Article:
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by mairéad o'sullivan

Only two years since I got my license,

I drive the road winding to the house

my friend rents with the fella

she had a baby with in college.

My family don’t know

in those days I used disappear.

Into houses I had no business in,

with men I had no business with.

Into wine, into whiskey,

into darkness in which I wanted

to kill my thoughts it hurt to hear.

We switch seats and my friend drives

N plates up, to a public garden in South Kerry.

The baby in the back is seven.

We have a nice walk.

There is nothing here to make

my yuppie people proud,

they’ve deemed the quiet life beneath us.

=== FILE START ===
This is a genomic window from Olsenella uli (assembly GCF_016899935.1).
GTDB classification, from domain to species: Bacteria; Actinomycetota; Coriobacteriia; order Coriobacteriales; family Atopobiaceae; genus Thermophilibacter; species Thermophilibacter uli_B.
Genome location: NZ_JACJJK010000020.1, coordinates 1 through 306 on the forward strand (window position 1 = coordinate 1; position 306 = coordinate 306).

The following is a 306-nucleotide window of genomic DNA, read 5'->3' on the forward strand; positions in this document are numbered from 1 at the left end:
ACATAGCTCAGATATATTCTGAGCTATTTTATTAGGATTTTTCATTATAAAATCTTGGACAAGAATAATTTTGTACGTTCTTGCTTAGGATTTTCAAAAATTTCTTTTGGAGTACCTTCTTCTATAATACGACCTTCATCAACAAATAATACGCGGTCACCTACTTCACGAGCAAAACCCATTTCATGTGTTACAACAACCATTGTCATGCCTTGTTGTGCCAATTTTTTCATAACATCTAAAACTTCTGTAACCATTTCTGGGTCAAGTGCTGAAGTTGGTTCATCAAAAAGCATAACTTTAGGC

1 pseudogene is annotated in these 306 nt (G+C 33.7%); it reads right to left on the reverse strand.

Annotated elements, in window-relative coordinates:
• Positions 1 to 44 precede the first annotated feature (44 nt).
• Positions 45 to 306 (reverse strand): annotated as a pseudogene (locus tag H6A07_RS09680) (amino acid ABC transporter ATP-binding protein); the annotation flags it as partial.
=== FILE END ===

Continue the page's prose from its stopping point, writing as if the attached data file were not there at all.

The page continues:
‘Tis well for some to sell out leisure

then seek my art at funerals.

For here I am, at twenty-eight,

the baby in the back is seven.

My car might be getting on

but I drove her here myself, full license.

The friend and fella never wavered

next year they’re getting married,

she asked me to arrange some flowers

and it really was a lovely walk.

The mountains shelter us, sublime,

and once upon there was a time

when all I tried to touch turned wrong

And I never dreamt I’d live so long.


Mairéad lives in Killarney, Co. Kerry and works in hospitality. Her poem 'Skywalk' appeared in Poesis (The Madrigal, May 2022) and she has a short story forthcoming in Otherverse.


Image by Bree Anne
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